For the most part, getting cats to get along is a one at a time process. And so having more than three cats – pretty exhausting mentally to imagine if I had to gradually make them get along.
To get one cat to be friendly with one other cat, takes time, but it’s not too bad. Totally doable, even if it takes 6 months to a year to really get them friendly. To get a cat to be friendly to two other cats, that feels like it squares the amount of work you’ve got. It’s a huge headache because one cat may not like another, even if that cat likes him or her back, and to solidify that relationship is a huge ordeal, let alone to do it with two cats.
Having cats that get along by nature with other cats means there’s far less work, but even at 3 cats, I feel as though I’m spending far less time with each cat than I’d personally like.
It’s easy to have two cats cuddled up in my lap all winter, for example. With three, it’s impossible. Someone has to be next to me… or off in the distance begging to be pet longingly while there is just no more room…
In general, when it comes to doing things for the cats, it’s not too much extra work. Chores-wise and in terms of feeding and cleaning after that is.
I’d say I could probably have 4-5 cats for the amount of work I’d imagine I’d need to do for just one or two dogs.
But if there’s someone with an upset tummy, and then another with an upset tummy, or two cats have issues in the #2 department and one’s got a hairball to cough up, this can feel overwhelming.
I can’t imagine having 4-5 cats with all of them having issues like this on the regular. Or needing to be groomed all the time like our 2 Persians that need shaving quite often.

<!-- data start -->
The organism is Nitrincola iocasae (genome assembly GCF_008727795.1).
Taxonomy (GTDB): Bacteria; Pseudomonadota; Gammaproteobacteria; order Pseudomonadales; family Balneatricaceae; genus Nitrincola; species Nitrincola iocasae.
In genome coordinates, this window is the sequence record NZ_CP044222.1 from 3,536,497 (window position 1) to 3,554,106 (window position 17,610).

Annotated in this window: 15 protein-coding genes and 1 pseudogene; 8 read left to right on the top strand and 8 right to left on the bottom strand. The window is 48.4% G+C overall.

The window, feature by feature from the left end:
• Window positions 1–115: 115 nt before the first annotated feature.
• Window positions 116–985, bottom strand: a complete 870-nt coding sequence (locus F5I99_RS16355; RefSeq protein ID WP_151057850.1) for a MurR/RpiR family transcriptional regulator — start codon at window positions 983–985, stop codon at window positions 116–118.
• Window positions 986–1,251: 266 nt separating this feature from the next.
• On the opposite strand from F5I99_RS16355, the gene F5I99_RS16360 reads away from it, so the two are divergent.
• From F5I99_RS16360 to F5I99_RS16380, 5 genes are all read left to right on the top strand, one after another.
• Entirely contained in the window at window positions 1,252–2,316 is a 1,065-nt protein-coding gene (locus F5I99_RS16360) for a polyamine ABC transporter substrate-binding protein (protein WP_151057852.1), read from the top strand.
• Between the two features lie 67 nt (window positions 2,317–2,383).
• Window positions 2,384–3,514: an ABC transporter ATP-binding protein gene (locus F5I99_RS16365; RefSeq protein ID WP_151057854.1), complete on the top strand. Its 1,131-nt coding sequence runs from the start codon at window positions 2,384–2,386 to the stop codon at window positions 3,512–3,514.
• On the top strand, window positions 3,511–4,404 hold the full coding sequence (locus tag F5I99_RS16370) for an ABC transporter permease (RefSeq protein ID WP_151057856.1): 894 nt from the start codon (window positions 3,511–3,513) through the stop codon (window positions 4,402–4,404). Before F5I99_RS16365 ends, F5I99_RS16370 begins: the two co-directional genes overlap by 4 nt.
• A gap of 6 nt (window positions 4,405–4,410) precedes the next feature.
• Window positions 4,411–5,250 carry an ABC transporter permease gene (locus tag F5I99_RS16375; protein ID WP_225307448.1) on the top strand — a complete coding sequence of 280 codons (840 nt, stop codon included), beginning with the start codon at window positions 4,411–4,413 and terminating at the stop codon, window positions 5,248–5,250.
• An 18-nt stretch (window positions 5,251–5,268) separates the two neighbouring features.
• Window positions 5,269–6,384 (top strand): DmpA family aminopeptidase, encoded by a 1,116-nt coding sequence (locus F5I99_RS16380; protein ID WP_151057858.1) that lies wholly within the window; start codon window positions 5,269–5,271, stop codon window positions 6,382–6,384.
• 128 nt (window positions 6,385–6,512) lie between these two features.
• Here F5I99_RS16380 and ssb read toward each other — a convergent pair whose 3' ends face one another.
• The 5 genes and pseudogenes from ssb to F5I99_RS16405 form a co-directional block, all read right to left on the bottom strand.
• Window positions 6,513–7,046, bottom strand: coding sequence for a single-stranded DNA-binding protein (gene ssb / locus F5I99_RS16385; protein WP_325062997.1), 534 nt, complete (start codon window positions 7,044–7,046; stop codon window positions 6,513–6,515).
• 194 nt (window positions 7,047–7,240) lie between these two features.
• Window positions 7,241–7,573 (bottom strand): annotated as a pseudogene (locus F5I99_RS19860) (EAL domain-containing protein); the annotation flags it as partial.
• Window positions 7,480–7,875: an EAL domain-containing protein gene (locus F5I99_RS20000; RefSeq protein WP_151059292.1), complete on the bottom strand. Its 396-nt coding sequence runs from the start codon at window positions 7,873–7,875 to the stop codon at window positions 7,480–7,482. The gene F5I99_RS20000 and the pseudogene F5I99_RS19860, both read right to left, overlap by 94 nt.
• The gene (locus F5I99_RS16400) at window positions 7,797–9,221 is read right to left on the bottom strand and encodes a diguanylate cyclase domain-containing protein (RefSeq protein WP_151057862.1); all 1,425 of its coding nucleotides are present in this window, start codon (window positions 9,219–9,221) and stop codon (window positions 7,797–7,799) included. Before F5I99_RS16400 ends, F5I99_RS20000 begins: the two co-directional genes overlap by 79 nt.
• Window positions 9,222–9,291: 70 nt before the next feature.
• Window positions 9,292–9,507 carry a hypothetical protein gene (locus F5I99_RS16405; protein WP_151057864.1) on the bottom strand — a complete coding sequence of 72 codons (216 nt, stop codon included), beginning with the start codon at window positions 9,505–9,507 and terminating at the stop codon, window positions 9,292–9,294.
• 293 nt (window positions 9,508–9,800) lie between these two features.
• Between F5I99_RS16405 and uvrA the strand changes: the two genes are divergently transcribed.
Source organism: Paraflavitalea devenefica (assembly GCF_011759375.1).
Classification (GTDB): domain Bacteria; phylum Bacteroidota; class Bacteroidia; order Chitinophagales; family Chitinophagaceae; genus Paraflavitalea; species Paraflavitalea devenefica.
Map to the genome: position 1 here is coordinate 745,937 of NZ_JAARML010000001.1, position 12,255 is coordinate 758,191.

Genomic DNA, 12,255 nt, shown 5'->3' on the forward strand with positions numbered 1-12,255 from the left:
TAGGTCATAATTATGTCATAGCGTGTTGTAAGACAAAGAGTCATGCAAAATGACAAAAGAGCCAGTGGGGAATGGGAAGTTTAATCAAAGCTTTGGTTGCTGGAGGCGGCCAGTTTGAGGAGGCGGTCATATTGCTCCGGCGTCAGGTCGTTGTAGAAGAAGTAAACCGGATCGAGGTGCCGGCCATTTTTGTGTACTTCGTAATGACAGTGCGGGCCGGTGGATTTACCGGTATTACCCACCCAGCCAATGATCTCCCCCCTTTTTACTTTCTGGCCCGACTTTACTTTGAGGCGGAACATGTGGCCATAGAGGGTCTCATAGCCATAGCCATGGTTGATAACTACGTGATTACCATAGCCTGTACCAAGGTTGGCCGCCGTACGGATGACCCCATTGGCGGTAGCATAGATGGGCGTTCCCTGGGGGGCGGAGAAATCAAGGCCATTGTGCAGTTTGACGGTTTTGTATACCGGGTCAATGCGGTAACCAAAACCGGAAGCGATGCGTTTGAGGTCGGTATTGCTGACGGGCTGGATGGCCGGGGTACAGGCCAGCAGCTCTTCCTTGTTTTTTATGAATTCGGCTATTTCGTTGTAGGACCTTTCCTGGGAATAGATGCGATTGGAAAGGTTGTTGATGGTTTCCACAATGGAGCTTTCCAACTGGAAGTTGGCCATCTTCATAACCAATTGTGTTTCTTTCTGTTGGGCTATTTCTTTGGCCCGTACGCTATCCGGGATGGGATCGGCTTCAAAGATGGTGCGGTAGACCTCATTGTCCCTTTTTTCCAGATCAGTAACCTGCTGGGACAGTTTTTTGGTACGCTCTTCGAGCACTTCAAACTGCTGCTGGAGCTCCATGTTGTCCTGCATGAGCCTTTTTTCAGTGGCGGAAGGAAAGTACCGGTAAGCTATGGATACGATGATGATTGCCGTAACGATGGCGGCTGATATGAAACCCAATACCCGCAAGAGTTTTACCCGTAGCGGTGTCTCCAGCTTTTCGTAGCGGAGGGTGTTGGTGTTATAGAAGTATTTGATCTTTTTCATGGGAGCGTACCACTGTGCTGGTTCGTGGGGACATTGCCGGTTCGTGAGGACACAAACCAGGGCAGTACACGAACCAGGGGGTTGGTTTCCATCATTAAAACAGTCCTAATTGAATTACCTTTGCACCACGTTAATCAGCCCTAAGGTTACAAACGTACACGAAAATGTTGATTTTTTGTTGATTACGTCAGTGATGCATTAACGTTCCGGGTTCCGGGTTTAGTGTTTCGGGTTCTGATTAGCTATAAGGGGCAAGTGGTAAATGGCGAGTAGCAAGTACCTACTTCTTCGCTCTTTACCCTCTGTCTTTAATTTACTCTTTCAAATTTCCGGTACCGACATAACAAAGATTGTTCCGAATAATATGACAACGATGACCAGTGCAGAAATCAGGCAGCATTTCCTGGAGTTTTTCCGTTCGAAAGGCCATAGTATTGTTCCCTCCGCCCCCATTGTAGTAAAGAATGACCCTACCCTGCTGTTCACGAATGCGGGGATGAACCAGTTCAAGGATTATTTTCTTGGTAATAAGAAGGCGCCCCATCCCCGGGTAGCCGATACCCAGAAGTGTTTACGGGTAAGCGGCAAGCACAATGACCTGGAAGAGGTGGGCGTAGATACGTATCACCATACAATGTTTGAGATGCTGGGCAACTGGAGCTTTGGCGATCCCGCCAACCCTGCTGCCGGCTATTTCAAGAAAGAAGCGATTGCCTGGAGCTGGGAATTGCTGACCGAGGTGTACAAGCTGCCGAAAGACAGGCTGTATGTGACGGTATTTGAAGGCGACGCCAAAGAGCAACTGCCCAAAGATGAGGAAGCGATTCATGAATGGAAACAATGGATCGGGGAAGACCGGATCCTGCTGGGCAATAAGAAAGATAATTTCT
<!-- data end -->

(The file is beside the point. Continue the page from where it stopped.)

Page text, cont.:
I couldn’t imagine also having Aramis for example, as that feels like a load more work even if it’s only one extra cat…
But it also doesn’t feel nice imagining having 4-5 cats and only having very limited amount of time to spend with each.
I spend a lot of time in my house to begin with since I work from home, and am an introvert who loves to cozy up with the cats on the couch, or even have them on my lap while I play video games.
But still, it’s not quite the same having even 3 as it was when I had two.
They just… don’t quite all fit…
…okay maybe just barely, but my legs go numb far more often these days.
I think the issue with having two in my mind has always been that if I have three and one dies, I still have two left to comfort me and to keep each other company.
If I have two and one dies, mentally, this feels too difficult to imagine emotionally recovering from.
Maybe this is crazy talk, but that’s how it feels.
I absolutely preferred having two cats over having one.
Having one was great, and I really did prefer having a single cat to having no cats at all (my previous pet was a ball python – yes, a snake! – and it wasn’t at all the same).
But I feel now that I could never be without a cat again.
And getting Bjorn was a breath of fresh air.
Having two never made me feel I was sacrificing time with one, giving the second any less attention. It felt like I could balance two quite easily and everyone was happy.
With three, it feels a lot more difficult to strike balance. To make everybody happy. Though it’s not bad at all and I do feel the cats are less lonely when left alone in the home.
Maybe, maybe, I will go back to having two again someday, because that was a sweet spot I really liked.
But most likely, three is the perfect number for me. And not any more.